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Woodbury Days Bike Ride (60 MILES!)

I had been looking forward to the Woodbury Days Bike Ride for a few weeks now, ever since I noticed the flyer at Erik’s. I did 50 miles a little under 2 months ago on the Tour of Saints, and with all the riding I’ve been doing, I figured a 60 would be a great accomplishment to get under my belt.

The day was absolutely beautiful for a ride. The wind was a bit strong, but the 70-some degree temperatures at the start ensured that even around the time I planned on finishing, at the height of the mid-day sun, it still wouldn’t be too warm. Twinkie is still sitting limp and lifeless in my parking lot here at the apartment, so I disassembled my bike (remove the two quick-release wheels and seat…does that count as disassembly?) so it would fit in the back of the Beetle and headed over to Woodbury.

I managed to score a killer parking spot, most likely the closest spot available. I hadn’t pre-registered, so I made my way up to the registration area. 5 minutes later, I had my map, a few bananas to get the body a-movin’, my bike assembled, and I was ready to roll.

We started off in Colby Lake Park, and according to the brochure, we were supposed to…

60 Mile Ride
Follow a well-marked route through Woodbury into Lake Elmo where you pick up the Gateway Trail that takes you to Pine Point Park. From there you continue into Stillwater and follow the course to the city of Afton where, Town Square Park is the last rest stop.

Imagine my surprise when I realized I was following a south path out of town, not in the direction of Lake Elmo at all! I stopped to take a look at the map. For some reason, they had completely flipped around the course. Assured that I wasn’t making my 60-mile day a 70-mile day by having to double-back, I got back up on my bike and continued.

The first few miles wound in and around city streets…but by mile 5, we were out in the wide-open farm fields and rural areas between Woodbury and Cottage Grove. Along the way, street crews, drivers, everyone was friendly, waving, cheering the riders on. (Either that, or they were just really friendly towards a big, large guy gliding down the road on his bike…I encountered very few riders on the 60-mile course overall)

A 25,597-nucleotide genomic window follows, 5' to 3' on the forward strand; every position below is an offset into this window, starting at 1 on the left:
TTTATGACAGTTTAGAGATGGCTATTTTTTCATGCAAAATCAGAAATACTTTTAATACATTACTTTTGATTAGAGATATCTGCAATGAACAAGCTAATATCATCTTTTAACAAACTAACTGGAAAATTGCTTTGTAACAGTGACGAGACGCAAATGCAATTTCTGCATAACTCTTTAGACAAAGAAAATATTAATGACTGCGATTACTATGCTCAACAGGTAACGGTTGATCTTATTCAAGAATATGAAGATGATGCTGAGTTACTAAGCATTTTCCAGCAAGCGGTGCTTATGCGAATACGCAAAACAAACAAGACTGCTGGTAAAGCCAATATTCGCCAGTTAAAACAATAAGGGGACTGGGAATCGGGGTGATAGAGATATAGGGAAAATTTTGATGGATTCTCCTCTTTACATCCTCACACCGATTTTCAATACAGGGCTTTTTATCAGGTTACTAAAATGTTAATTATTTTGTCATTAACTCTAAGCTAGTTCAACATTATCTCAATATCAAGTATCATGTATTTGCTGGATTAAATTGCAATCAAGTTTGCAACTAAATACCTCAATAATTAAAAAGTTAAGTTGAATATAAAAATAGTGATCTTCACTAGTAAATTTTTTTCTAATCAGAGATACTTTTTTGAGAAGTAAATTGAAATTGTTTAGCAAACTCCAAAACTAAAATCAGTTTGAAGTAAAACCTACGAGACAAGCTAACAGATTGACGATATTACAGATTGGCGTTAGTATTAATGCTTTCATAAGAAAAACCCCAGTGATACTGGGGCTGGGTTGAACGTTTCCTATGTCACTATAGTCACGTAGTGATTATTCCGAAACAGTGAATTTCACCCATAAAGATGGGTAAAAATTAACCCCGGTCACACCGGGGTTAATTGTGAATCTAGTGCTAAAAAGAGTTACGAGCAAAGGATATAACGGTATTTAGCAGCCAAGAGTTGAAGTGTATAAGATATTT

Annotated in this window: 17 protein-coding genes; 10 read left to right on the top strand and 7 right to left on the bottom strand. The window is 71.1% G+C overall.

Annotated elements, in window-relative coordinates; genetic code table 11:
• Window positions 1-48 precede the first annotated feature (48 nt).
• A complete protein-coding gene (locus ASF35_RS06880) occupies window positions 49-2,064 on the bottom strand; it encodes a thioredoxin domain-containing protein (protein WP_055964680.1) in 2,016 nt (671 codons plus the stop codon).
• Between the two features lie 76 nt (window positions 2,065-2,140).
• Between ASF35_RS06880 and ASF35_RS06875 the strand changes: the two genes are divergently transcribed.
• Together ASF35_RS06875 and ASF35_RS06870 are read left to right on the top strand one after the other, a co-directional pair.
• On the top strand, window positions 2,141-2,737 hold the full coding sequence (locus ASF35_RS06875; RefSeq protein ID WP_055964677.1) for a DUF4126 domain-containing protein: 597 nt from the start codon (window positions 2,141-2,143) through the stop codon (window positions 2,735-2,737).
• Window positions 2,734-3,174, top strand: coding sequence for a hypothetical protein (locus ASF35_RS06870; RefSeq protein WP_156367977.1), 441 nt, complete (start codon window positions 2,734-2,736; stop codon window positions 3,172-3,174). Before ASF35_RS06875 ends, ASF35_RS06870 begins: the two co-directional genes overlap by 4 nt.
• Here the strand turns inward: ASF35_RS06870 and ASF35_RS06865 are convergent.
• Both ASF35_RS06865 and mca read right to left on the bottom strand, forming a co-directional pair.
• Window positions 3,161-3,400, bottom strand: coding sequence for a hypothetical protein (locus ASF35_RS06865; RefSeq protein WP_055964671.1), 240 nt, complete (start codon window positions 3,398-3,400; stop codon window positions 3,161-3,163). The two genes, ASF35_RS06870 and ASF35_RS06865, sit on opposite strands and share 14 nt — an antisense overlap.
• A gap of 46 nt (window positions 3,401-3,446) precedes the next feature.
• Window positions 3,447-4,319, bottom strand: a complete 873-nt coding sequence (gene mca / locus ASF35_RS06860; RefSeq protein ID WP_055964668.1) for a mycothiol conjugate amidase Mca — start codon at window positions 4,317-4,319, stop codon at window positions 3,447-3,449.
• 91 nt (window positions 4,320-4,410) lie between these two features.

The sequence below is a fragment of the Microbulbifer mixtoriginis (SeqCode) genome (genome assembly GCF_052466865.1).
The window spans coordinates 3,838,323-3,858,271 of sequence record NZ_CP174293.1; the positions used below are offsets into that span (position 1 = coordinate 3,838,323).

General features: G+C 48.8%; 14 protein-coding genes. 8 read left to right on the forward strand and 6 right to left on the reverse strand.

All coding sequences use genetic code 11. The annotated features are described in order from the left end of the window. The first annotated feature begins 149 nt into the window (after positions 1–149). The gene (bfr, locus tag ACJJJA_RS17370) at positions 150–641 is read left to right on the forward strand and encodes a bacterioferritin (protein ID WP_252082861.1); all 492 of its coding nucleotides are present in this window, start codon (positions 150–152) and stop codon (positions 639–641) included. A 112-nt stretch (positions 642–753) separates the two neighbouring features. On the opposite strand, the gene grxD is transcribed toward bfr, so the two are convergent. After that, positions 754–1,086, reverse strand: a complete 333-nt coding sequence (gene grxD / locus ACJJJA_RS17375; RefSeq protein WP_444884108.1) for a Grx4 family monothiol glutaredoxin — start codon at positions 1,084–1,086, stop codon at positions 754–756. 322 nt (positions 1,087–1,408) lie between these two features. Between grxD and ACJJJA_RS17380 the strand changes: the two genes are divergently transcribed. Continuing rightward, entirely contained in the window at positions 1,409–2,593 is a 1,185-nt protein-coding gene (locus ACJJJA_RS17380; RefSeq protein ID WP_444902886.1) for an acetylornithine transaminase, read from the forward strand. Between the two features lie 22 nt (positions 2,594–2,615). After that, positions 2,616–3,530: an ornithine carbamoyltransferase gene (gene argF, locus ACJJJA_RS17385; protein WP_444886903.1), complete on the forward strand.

I had a loaner freewheel set on my rear wheel, which meant that my gearing was a bit off. My final gear, with the loaner, was around my second-to-final gear on my standard sprockets, which meant that on declines I couldn’t pedal into as high of a speed as I normally could. Around mile 12, we entered a long stretch of downhill riding, and not content with coasting downhill at 18 miles an hour, I decided I should, instead, substitute RPMs for the gearing and spin my way down the hill. About a minute into this I felt a dull pain in my left ankle…not knowing what I had done, I continued pedaling on towards the first rest stop.

Right before we entered Afton, where the first rest stop was located, there’s this gigantic downhill. I realized at that moment why the route was flipped around…there’s no way that 10 miles prior to the finish, I would have wanted to haul my bike up that hill, especially into the wind. We’re talking almost 3 minutes of downhill riding, coasting up to a speed of 40 miles per hour or so. Riding up that hill would have been a challenge worthy of a ride in and of itself!

At the first rest stop (around mile 15) I checked the map again…I noticed a point about 10 miles ahead where I could abort the 60-mile and take the remainder of the 30-mile back to the finish if my ankle continued to bother me. Relieved by the option, I took my fill of donut holes, bananas, PB&J sammiches and fruit they had at the rest stop for the riders and took a quick potty break. Back on the bike once more, I settled into an even pace as the ride led us up the scenic Stagecoach Trail north to just short of I-94, then north through Bayport and up towards Stillwater.